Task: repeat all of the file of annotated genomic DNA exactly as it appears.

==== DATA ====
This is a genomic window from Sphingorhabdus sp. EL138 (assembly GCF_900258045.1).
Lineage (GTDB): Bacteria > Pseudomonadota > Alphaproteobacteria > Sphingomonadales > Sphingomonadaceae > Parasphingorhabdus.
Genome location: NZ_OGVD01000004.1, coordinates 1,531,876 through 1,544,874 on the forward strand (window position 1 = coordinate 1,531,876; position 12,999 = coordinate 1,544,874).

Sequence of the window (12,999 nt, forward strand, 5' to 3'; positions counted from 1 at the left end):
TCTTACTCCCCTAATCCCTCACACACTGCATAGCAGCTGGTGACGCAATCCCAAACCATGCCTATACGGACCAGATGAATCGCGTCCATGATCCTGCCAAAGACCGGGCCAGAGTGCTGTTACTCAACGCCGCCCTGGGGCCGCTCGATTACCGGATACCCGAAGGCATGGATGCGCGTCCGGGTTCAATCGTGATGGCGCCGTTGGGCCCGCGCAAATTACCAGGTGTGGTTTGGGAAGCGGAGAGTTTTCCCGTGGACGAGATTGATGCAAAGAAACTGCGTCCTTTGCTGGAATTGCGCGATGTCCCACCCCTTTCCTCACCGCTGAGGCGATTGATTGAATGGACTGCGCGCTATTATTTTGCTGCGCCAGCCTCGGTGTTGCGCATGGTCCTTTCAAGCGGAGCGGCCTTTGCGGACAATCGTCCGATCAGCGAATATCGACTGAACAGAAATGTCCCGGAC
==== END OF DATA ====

This is a genomic window from Sphingorhabdus sp. EL138 (assembly GCF_900258045.1).
Lineage (GTDB): Bacteria > Pseudomonadota > Alphaproteobacteria > Sphingomonadales > Sphingomonadaceae > Parasphingorhabdus.
Genome location: NZ_OGVD01000004.1, coordinates 1,531,876 through 1,544,874 on the forward strand (window position 1 = coordinate 1,531,876; position 12,999 = coordinate 1,544,874).

Sequence of the window (12,999 nt, forward strand, 5' to 3'; positions counted from 1 at the left end):
TCTTACTCCCCTAATCCCTCACACACTGCATAGCAGCTGGTGACGCAATCCCAAACCATGCCTATACGGACCAGATGAATCGCGTCCATGATCCTGCCAAAGACCGGGCCAGAGTGCTGTTACTCAACGCCGCCCTGGGGCCGCTCGATTACCGGATACCCGAAGGCATGGATGCGCGTCCGGGTTCAATCGTGATGGCGCCGTTGGGCCCGCGCAAATTACCAGGTGTGGTTTGGGAAGCGGAGAGTTTTCCCGTGGACGAGATTGATGCAAAGAAACTGCGTCCTTTGCTGGAATTGCGCGATGTCCCACCCCTTTCCTCACCGCTGAGGCGATTGATTGAATGGACTGCGCGCTATTATTTTGCTGCGCCAGCCTCGGTGTTGCGCATGGTCCTTTCAAGCGGAGCGGCCTTTGCGGACAATCGTCCGATCAGCGAATATCGACTGAACAGAAATGTCCCGGAC